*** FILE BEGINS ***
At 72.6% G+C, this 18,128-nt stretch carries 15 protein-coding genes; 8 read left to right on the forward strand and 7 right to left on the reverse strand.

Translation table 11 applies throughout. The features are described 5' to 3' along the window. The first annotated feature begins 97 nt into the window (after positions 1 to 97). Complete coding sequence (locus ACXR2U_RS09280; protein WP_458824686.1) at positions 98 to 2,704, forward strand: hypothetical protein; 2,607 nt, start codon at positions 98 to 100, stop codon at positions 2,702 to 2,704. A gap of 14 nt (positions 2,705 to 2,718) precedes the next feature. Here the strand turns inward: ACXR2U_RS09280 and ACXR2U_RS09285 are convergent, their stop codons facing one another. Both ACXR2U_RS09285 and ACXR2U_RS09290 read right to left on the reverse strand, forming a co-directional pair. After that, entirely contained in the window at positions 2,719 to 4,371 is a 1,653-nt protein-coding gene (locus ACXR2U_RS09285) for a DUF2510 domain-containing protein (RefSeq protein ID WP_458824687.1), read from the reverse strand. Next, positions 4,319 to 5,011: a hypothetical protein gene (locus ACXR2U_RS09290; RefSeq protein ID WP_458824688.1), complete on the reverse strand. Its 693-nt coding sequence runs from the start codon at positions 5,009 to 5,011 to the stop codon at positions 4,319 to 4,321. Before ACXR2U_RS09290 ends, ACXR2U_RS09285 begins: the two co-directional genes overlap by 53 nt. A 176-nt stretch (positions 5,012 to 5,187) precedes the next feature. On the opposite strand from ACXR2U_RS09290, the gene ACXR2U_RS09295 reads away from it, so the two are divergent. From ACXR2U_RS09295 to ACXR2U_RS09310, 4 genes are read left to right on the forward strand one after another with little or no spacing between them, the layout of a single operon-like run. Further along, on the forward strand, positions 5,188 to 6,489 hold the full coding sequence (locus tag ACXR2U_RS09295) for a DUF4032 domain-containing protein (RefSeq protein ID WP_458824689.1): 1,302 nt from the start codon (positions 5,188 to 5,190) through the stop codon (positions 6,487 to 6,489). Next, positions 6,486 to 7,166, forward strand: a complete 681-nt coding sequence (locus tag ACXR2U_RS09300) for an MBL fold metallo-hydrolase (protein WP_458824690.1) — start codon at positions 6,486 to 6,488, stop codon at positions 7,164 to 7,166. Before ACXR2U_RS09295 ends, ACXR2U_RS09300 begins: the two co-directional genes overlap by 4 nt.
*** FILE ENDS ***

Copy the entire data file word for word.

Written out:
At 72.6% G+C, this 18,128-nt stretch carries 15 protein-coding genes; 8 read left to right on the forward strand and 7 right to left on the reverse strand.

Translation table 11 applies throughout. The features are described 5' to 3' along the window. The first annotated feature begins 97 nt into the window (after positions 1 to 97). Complete coding sequence (locus ACXR2U_RS09280; protein WP_458824686.1) at positions 98 to 2,704, forward strand: hypothetical protein; 2,607 nt, start codon at positions 98 to 100, stop codon at positions 2,702 to 2,704. A gap of 14 nt (positions 2,705 to 2,718) precedes the next feature. Here the strand turns inward: ACXR2U_RS09280 and ACXR2U_RS09285 are convergent, their stop codons facing one another. Both ACXR2U_RS09285 and ACXR2U_RS09290 read right to left on the reverse strand, forming a co-directional pair. After that, entirely contained in the window at positions 2,719 to 4,371 is a 1,653-nt protein-coding gene (locus ACXR2U_RS09285) for a DUF2510 domain-containing protein (RefSeq protein ID WP_458824687.1), read from the reverse strand. Next, positions 4,319 to 5,011: a hypothetical protein gene (locus ACXR2U_RS09290; RefSeq protein ID WP_458824688.1), complete on the reverse strand. Its 693-nt coding sequence runs from the start codon at positions 5,009 to 5,011 to the stop codon at positions 4,319 to 4,321. Before ACXR2U_RS09290 ends, ACXR2U_RS09285 begins: the two co-directional genes overlap by 53 nt. A 176-nt stretch (positions 5,012 to 5,187) precedes the next feature. On the opposite strand from ACXR2U_RS09290, the gene ACXR2U_RS09295 reads away from it, so the two are divergent. From ACXR2U_RS09295 to ACXR2U_RS09310, 4 genes are read left to right on the forward strand one after another with little or no spacing between them, the layout of a single operon-like run. Further along, on the forward strand, positions 5,188 to 6,489 hold the full coding sequence (locus tag ACXR2U_RS09295) for a DUF4032 domain-containing protein (RefSeq protein ID WP_458824689.1): 1,302 nt from the start codon (positions 5,188 to 5,190) through the stop codon (positions 6,487 to 6,489). Next, positions 6,486 to 7,166, forward strand: a complete 681-nt coding sequence (locus tag ACXR2U_RS09300) for an MBL fold metallo-hydrolase (protein WP_458824690.1) — start codon at positions 6,486 to 6,488, stop codon at positions 7,164 to 7,166. Before ACXR2U_RS09295 ends, ACXR2U_RS09300 begins: the two co-directional genes overlap by 4 nt.